Electric cars are an idea whose time has not yet come, at least in the minds of most investors.
Sceptical market watchers have, for example, begun to pour cold water on the plans of US electronic car-maker Smith Electric Vehicles' to go public. The firm is seen as a small player in the comparatively small market for electronic cars.
Smith is to open its second electric-vehicle assembly facility in New York to enable it to market and service the vehicles it sells in and around the city. The company makes the all-electric Newton medium duty lorry. Nevertheless, some doom pundits are predicting that Smith may have problems raising an anticipated US$125 million (Dh459.1m) when it lists its stocks on a public exchange.
The market's fear is that electric cars may be a passing fad and that they could only ever cater for a niche market. Cynics also say that the traditional automotive industry will never really do much to help develop a technology that so thoroughly challenges its more established product lines.
But, if electric cars do take off in the way makers hope, overcautious investors may find they have failed to buy shares in the next Ford Motor Company. As the world increasingly questions its consumption of fossil fuels and people become more aware of the dangers of pollution, there will be growing social and legislative pressure to convert drivers into using electric cars. Rapidly developing technology is also making the cars increasingly fuel efficient and fun to drive.
Although the market may be sceptical of Smith, shares in some electric car makers are performing well in the downturn. When Californian electric car maker Tesla Motors went public more than a year ago, its shares were valued at about $19. They are now valued by the market at about $31. Compared with most stocks, Tesla has performed well in a time of recession.
But in the current economic environment, any new stock exchange listing, especially one that is breaking ground in a new energy-efficient technology, is likely to be viewed with suspicion. There is also the problem of customer acceptance at a time when most have to consider any major new purchase seriously to stretch their budgets.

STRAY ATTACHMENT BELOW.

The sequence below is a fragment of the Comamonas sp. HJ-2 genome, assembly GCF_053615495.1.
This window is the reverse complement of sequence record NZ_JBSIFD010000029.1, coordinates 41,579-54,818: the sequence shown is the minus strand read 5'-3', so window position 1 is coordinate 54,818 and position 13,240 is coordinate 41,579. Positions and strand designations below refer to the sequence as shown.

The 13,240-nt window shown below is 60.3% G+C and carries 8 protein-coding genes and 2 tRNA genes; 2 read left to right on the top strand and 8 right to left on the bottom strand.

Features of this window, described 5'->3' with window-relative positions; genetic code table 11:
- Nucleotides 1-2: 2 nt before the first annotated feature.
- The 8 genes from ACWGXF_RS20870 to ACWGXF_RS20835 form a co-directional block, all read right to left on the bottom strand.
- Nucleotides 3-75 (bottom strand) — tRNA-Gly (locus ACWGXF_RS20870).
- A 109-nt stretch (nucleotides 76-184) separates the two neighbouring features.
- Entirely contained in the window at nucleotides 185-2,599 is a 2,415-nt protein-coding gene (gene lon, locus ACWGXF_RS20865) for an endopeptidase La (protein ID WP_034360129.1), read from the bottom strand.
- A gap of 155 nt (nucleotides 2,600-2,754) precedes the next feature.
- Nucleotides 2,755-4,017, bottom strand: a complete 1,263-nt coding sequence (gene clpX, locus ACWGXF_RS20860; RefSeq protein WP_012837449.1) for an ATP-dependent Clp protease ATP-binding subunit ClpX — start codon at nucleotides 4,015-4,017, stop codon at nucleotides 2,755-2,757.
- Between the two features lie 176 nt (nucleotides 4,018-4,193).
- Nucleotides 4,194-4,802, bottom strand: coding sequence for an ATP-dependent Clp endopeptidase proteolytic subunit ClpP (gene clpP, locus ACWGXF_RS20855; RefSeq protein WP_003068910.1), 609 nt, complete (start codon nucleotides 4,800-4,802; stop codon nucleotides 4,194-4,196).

But the global downturn is not entirely at fault. The electric-vehicle industry itself still has a little way to go before it can start convincing consumers to switch.
Consumers across the globe are still to be convinced as to whether to switch from cars powered by traditional engines to fully electric vehicles. Most expect electric vehicles to be able to go farther, on less charge time, for a lower price than car makers are currently able to offer.
According to a global study carried out by Deloitte's Global Manufacturing Industry group, titled Electric Vehicle Realities Versus Consumer Expectation, the real challenge faced by the electric-car industry is meeting global customer expectations, which are higher than the level met by today's electric vehicles. More than 85 per cent of those consumers surveyed deemed the convenience and cost of charging the electric motor.
The relatively slow growth curve followed by the electric-car industry so far is partly explained by the lack of places to charge electric cars while on the road. But some city authorities are already implementing schemes to introduce regular charging points for electric cars. In any case, the battery life of electric cars is gradually going up while the real cost of recharging them is going down. As with the widespread introduction of traditional cars last century, adoption will reach a tipping point where it will suddenly start to become increasingly adopted until it is the norm. This is what took place at the time Henry Ford began to dominate the auto industry in the early decades of the last century.
But spotting the next 21st-century Ford is difficult. While Tesla, for example, may have performed well, it is still really in the business of making rich men's toys in the form of high-priced electric sports cars. The company has yet to prove whether its coming offering to the mass-consumer market, the Model S Beta electric sedan, will have the widespread appeal it hopes.
But it would be foolish to assume that a new Ford will come from a developed western economy. According to Deloitte, in fast-growing markets such as China and India, 50 per cent or over of the consumers surveyed said they would consider themselves as potential first movers to adopt electronic vehicles. This contrasts with 9 per cent in Germany and only 5 per cent in France.
So, with no clear winner in sight, perhaps the markets are right to be cautious about some of today's electronic-car stocks. But investors should continue to keep an eye on their performance, not only to ensure they are not losing out in the short term, but also that they do not lose out on an opportunity to buy into the world's next mega corporation at the ground floor.